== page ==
You don't simply host the whole site with the CDN, just your content.
I just realized I answered a similar question a while back: What does akamaihd.net do?
Image by WikiMedia
So your site references
http://akamai/myfile.ext. This will request
akamai can then send an HTTP redirect to the actual content server.
Now, when that last step is cached, great, all future requests will go to the closest content server.
How does that work?
Let's assume this website:
<img src="http://cdn/oliver.png" />
I request this website from my own webserver. The
.html file is not hosted with
cdn. Neither is the DNS of my webserver.
So my browser got that HTML file and now parses it. It finds the referenced image and notes that it is located at
http://cdn/oliver.png. It requests that file.
To do that, it need to find the IP address of
cdn. In our example, that IP address is
With that IP address, it can connect to the
cdn server and request
cdn realizes, "that guy is from Germany!". So instead of sending me my awesome picture that I wanted, it sends me an HTTP redirect saying:
/oliver.png is not here. It's at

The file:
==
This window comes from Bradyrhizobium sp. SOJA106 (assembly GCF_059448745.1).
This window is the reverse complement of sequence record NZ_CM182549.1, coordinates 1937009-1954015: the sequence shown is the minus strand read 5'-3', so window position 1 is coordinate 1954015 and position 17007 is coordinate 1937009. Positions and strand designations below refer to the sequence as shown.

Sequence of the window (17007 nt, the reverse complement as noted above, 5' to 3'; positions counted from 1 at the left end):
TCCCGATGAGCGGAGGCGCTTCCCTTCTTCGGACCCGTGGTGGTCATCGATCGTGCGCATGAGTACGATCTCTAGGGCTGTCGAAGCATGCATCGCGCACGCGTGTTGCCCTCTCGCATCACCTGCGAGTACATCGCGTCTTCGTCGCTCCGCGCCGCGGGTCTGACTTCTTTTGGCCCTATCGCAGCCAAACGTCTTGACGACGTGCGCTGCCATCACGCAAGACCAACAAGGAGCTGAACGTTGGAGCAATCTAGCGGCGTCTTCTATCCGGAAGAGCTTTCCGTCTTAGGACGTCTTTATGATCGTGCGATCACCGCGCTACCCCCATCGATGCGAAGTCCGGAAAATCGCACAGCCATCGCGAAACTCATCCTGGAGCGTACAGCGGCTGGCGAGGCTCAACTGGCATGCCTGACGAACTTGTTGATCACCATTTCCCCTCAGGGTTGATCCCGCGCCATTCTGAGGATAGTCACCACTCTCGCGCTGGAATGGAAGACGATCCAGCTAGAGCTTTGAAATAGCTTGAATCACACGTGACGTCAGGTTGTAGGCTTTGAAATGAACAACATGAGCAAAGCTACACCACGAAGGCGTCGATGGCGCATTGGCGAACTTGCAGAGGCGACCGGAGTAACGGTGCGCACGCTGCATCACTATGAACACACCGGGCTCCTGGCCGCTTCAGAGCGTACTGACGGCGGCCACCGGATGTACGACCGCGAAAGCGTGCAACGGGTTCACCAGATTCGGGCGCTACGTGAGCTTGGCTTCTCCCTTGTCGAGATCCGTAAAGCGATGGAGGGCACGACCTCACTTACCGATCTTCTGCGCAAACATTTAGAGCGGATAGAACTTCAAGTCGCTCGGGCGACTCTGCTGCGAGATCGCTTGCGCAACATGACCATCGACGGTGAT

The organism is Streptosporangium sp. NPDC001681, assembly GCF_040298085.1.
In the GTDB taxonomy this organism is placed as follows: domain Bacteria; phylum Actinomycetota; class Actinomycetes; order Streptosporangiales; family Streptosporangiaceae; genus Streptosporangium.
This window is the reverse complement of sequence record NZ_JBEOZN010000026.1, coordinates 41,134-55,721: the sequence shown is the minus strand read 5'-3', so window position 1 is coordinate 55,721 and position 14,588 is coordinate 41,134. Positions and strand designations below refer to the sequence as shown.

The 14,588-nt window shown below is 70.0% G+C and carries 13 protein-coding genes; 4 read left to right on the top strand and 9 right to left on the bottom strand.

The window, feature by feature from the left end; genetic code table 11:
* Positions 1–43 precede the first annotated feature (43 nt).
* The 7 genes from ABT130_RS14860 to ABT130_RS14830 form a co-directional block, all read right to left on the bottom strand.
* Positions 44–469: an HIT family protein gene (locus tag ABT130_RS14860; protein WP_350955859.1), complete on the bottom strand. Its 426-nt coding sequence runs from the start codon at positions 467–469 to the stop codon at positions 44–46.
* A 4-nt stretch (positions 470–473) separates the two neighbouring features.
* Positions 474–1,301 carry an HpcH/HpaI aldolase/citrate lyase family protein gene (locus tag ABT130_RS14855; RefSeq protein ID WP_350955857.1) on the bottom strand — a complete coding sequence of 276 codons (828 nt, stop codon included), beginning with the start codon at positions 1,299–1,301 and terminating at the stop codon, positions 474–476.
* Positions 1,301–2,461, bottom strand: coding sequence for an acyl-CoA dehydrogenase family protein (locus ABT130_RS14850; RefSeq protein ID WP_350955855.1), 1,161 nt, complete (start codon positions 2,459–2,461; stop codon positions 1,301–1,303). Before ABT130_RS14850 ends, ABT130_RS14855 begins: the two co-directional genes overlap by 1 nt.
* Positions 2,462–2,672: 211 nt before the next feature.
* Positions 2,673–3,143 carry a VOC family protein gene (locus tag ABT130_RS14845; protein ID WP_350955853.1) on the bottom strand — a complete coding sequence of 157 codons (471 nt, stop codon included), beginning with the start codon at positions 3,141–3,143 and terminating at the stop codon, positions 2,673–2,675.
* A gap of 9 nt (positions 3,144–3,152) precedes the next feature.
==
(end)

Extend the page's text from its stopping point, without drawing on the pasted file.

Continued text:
So my browser will ask
10.10.33.33 (which is hopefully closer to me) for the picture.
I'm not saying this is how ALL CDNs work, but it would be one approach.
You could also implement a DNS daemon that returns different results for a name lookup depending on the location of whoever sent the query.
But I doubt that this is done in practice. But maybe I just can't imagine how to properly set that up. See fluffy's answer for how that could work.
Who runs CDNs?
Most global players have their own content delivery network in a way (or so I would assume). Some providers just offload certain services to larger CDNs (like Microsoft does with MSDN downloads).
And this might somehow touch on your second subject.
Consider this, in the MSDN Microsoft offers product downloads. These downloads are then provided by Akamai. If you can determine the URL of that download, you can just download the product without ever getting in touch with Microsoft.
Is that a security issue? Not really, because what is being downloaded is still protected (by a product key).
But how about other data?
If your data is security relevant, then it isn't CDN material. If you don't want something to be available as widely as possible, don't put it in a CDN.